If you are considering staying at Horse Cave KOA we recommend that you book a reservation in advance to avoid disappointment. Horse Cave KOA is open all year round.
If you are wanting to stay in a move developed area you should consider staying at Bowling Green KOA. A gateway to the incredible Mammoth Cave National Park and Lost River Cave, the Bowling Green KOA is around 30 miles from the caves and offers amazing camping and fishing with its spring-fed lakes.
The sites at Bowling Green KOA are all full hookups for those traveling in RVs and are available as pull-thru and patio sites. This campground has many great amenities, including holiday cookouts, weekend activities, live entertainment, a 100-seat conference center, and pool parties. Wi-Fi is available at most sites, and other amenities include bike rentals, laundry facilities, cable TV hookups, a snack bar, and miniature golf. Firewood and propane are also available for purchase on the campground. Reservations are a must as the campground is very popular.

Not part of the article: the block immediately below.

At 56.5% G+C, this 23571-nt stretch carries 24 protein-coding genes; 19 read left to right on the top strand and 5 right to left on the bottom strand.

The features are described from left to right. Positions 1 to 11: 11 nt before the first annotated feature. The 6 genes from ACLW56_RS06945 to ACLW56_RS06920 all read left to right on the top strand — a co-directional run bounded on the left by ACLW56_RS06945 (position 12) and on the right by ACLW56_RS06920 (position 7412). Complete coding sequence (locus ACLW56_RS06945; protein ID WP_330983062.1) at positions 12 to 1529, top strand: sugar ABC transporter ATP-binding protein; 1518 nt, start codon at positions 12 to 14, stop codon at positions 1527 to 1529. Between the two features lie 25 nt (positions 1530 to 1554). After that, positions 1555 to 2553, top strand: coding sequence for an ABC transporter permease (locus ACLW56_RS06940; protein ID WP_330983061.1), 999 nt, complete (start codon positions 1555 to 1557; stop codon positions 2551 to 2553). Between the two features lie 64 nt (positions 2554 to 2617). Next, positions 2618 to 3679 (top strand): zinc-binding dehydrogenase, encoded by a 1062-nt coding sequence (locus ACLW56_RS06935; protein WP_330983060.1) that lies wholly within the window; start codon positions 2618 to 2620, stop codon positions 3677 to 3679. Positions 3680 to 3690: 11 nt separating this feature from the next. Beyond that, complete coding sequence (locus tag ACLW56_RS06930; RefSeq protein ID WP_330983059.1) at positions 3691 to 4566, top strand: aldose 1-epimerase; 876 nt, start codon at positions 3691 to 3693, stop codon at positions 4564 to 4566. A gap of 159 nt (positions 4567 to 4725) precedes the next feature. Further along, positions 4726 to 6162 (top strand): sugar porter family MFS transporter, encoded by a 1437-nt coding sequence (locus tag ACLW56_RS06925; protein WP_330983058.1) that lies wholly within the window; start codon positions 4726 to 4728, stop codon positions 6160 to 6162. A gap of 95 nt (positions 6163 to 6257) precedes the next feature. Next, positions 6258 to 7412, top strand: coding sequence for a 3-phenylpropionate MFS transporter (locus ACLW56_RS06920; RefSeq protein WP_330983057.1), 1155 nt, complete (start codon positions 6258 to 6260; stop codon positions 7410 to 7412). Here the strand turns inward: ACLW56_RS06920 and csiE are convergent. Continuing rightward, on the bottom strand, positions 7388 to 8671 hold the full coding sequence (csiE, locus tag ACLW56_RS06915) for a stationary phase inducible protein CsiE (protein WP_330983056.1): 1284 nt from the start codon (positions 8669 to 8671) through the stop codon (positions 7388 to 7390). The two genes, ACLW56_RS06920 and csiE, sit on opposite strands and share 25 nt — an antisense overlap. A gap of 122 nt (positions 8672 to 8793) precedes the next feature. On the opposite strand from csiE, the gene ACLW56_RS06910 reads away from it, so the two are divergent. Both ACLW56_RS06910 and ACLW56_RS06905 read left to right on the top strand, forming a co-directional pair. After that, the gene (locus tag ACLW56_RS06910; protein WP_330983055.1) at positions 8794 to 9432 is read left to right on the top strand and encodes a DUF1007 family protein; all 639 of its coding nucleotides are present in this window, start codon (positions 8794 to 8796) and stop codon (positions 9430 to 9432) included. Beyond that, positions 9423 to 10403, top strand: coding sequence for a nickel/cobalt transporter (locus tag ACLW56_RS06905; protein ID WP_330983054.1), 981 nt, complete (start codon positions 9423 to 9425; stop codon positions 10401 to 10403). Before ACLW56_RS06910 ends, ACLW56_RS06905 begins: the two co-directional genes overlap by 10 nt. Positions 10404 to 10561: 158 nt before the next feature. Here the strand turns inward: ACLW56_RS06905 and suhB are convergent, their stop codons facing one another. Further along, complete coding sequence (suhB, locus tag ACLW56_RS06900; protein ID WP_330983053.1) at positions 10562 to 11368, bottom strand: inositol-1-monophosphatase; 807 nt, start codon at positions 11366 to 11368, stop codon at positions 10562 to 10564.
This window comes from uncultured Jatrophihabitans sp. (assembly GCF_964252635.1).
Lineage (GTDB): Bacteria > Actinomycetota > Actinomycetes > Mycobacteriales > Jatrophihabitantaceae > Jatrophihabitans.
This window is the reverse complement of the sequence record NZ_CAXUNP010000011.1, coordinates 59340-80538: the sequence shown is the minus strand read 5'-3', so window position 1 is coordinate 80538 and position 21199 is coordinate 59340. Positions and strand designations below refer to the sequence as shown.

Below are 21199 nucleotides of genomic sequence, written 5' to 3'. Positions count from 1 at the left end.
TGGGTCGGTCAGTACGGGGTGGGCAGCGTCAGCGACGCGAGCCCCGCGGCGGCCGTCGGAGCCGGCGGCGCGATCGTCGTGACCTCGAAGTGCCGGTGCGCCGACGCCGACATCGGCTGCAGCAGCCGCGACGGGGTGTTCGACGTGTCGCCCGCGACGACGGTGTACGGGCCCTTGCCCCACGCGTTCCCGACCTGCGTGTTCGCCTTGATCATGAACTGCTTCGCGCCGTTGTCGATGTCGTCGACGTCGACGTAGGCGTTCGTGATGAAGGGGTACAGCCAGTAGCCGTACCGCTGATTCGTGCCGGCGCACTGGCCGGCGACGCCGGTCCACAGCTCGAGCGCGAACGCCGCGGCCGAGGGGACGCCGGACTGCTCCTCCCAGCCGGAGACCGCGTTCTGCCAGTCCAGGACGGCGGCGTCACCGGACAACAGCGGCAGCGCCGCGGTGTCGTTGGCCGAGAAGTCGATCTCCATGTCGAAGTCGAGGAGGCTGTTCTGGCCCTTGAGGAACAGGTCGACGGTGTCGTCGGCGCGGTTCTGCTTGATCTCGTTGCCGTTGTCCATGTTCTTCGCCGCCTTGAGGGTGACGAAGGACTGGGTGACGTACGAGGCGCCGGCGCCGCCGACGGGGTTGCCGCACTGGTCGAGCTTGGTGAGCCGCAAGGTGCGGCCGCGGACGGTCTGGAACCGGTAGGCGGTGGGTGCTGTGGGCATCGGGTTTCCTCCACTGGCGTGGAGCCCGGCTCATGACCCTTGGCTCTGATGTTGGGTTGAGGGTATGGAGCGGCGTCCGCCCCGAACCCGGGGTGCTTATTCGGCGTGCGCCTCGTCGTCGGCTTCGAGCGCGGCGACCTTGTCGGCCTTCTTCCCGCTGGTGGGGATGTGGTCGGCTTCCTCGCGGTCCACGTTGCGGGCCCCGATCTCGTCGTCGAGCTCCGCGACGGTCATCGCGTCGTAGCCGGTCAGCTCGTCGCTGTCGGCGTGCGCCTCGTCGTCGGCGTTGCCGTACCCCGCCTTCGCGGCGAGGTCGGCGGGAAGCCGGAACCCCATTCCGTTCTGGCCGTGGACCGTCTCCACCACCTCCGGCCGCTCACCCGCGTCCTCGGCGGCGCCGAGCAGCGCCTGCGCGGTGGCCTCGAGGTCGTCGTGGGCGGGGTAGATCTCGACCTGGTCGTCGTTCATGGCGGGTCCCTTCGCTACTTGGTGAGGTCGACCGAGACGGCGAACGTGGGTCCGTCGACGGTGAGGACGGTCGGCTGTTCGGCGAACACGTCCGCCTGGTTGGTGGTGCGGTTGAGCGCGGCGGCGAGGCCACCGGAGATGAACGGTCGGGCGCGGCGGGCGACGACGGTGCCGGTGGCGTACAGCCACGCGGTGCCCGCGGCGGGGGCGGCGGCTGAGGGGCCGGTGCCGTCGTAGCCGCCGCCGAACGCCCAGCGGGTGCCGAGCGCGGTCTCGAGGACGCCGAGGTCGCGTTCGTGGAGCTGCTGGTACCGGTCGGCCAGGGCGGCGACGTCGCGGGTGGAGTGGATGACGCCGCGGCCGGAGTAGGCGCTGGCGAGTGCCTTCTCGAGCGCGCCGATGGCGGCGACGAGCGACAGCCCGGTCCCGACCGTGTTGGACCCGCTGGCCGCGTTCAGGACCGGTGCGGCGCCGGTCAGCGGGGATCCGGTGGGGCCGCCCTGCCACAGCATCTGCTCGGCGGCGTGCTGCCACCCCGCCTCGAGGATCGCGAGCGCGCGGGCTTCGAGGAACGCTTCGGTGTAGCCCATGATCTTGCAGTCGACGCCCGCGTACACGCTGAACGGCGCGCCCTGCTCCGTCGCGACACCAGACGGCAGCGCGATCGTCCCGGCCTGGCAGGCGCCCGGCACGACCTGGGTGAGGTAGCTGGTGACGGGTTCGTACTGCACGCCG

Located six miles from the Visitor Center and three miles north of Green River Ferry, Maple Springs Group Campground is built for those wanting to do some group camping during their visit to Mammoth Cave National Park.
There are a total of eight reservable sites in this campground, however only two of these are specifically for RVs. The two RV sites can support rigs up to 40 feet in length and feature water and electric hookups. The sites at this campground are open for equestrians as horses are permitted. Each site provides a picnic table and fire ring. Potable water is available during the peak season.
Please note that there are no showers, laundry facilities, or dump stations at Maple Springs Group Campground. You will also not be able to get phone reception at this campground or internet connectivity. You can make your reservations online only from March 1st to November 30th. Generators are permitted, except during quiet hours.